The Palestinian Ambassador to Australia, New Zealand and the Pacific, Dr Izzat Abdulhadi, last night appealed for “unity”, “strategy” and “networking” for the pathway forward to an independent state.
Responding to speculation about “the day after” when Israel’s genocidal war on Gaza is finally over at a community event in Auckland’s Western Springs Garden Community Hall, he condemned draconian Zionist Israeli “plans” for the Occupied Palestinian Territories without consultation.
It was up to Palestinians themselves to decide through a process of self-determination, he told a crowd of about 60 people.
And he warned that reconstruction was a huge task with the United Nations indicating in a new report that 30 percent of the besieged enclaves buildings and much of the infrastructure are destroyed.
But first, the ambassador said, a permanent ceasefire was urgently needed to cope with the humanitarian needs of the Gaza carnage.
Facilitator Samar Al Malalha highlighted the death toll of more than 27,000 civilians — mostly women and children — after 118 days, but warned people not to just “think numbers”.
He said they ought to empathise with each and every person and child — and sometimes entire families — who had been killed.
A poetic vision
Architect and poet Dr Sameh Daraghmeh presented a poetic vision of the Palestinian diaspora and tangata whenua.
Meanwhile, more than 800 European and American officials have signed a letter to their governments denouncing Israel’s war on Gaza as “one of the worst human catastrophes of this century”.
According to current and former officials spearheading or supporting the initiative, the letter marks the first time that officials from US and Israel ally nations across the Atlantic have united to publicly criticise their governments over the war.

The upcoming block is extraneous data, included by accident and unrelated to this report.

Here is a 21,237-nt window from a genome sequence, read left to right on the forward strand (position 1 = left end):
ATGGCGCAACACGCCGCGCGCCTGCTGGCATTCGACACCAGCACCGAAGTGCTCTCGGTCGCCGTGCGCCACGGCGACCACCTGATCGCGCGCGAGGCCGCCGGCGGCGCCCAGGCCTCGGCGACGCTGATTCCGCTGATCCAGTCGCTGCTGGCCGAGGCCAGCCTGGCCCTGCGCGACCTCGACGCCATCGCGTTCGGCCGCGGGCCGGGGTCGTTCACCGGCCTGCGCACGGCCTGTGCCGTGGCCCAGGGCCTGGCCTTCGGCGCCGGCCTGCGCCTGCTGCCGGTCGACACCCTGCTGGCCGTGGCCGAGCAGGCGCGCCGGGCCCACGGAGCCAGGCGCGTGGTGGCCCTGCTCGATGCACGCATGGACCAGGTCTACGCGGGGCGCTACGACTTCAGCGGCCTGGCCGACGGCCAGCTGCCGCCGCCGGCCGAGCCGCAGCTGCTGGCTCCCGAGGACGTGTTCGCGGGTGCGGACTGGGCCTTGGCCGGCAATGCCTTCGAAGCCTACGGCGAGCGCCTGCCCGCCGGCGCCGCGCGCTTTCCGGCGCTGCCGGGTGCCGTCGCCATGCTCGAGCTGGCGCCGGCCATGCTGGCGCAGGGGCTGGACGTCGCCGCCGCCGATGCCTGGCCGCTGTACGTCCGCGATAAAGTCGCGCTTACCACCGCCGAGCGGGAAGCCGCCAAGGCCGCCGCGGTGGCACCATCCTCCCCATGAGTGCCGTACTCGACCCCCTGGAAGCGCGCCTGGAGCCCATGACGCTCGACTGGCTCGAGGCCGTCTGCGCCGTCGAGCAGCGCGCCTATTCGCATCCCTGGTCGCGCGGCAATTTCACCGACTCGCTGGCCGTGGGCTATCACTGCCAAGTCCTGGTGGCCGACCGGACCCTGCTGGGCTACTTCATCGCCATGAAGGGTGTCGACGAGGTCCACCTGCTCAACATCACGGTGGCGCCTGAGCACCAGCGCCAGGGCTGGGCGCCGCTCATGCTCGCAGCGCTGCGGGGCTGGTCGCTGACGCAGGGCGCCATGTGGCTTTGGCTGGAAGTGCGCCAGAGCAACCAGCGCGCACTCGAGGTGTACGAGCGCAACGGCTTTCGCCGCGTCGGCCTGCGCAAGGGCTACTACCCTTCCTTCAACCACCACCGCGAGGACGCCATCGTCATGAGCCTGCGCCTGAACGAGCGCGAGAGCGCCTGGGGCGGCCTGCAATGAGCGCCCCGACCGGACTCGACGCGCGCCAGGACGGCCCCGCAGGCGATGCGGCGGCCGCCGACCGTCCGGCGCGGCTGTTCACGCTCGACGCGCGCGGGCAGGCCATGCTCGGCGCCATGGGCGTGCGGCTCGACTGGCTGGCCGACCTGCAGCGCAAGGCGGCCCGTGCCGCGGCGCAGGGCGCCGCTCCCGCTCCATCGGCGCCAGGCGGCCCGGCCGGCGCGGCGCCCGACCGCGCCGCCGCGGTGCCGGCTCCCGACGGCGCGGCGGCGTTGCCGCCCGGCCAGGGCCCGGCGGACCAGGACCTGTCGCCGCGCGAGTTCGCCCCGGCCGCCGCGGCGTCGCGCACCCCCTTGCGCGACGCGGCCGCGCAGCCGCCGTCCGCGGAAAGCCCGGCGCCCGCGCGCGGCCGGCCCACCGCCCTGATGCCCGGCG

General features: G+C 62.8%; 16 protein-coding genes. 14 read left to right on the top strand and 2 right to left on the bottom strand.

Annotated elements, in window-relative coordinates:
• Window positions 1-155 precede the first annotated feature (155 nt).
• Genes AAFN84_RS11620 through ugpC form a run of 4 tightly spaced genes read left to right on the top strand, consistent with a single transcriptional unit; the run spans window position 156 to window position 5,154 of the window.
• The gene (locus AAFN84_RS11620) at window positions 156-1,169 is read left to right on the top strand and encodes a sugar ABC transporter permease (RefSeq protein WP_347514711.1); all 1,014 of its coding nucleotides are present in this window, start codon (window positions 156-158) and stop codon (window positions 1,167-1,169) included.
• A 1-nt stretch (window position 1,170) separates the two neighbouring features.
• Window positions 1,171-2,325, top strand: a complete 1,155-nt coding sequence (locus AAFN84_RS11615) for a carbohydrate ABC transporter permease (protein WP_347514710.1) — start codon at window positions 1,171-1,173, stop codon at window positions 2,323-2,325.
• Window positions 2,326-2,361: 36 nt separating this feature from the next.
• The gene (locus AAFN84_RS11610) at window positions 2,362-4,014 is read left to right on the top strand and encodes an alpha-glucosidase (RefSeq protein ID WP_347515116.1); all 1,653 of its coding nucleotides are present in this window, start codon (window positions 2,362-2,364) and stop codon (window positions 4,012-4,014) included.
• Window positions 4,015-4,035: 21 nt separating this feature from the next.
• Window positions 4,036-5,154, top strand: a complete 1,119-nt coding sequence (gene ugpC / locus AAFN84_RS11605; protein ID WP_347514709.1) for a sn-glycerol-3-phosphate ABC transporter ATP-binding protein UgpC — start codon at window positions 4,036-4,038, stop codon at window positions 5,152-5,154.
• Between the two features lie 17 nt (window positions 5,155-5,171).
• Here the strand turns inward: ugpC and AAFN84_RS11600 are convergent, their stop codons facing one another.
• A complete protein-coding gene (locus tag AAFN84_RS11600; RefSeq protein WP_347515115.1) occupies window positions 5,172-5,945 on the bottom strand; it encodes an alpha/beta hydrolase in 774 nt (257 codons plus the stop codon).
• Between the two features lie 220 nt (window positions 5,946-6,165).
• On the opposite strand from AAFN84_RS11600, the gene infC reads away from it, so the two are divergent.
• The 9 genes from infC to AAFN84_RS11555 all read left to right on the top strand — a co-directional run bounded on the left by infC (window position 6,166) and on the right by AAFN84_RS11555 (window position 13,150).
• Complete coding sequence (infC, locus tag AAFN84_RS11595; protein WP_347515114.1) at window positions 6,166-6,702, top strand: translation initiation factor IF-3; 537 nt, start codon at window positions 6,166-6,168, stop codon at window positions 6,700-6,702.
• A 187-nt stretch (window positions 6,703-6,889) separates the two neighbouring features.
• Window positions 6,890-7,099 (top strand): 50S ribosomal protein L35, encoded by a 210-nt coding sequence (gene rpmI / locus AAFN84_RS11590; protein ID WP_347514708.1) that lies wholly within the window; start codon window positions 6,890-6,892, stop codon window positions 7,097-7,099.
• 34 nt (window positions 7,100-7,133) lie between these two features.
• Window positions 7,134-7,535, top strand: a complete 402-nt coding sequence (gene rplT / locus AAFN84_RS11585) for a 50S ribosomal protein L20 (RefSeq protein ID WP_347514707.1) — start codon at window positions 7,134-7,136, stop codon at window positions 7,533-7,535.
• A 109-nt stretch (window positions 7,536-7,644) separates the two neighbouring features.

The officials argue that they are speaking up because they, as civil servants, consider that it is their duty to help improve policy and to work in their nations’ interests, and that they are speaking up because they believe their governments need to change direction on the war.
“Our governments’ current policies weaken their moral standing and undermine their ability to stand up for freedom, justice and human rights globally,” the letter was quoted by The New York Times as saying.
There was a “plausible risk” that their governments’ policies were contributing to “grave violations of international humanitarian law, war crimes and even ethnic cleansing or genocide,” it added.
The document protected the identities of signers as they feared reprisal.
Al Jazeera senior political analyst Marwan Bisahara said it was an important step for civil service officials to join other dissenting segments of society in the West who have called for an end to the war.
“We are already in the fourth month of this war, which has killed so many people — children, old people, young people,” he said.
“The fact that they [letter signees] too are joining in . . . accumulates pressure on Western governments that have been breathtakingly hypocritical.”
Bishara also said the International Court of Justice’s ruling last month likely played a role in the crafting of the letter.
“I think once the court [ICJ] came out with its decision imposing six interim orders, it in many ways encouraged a lot of people to start speaking more and more for justice [in Gaza].”
Article by AsiaPacificReport.nz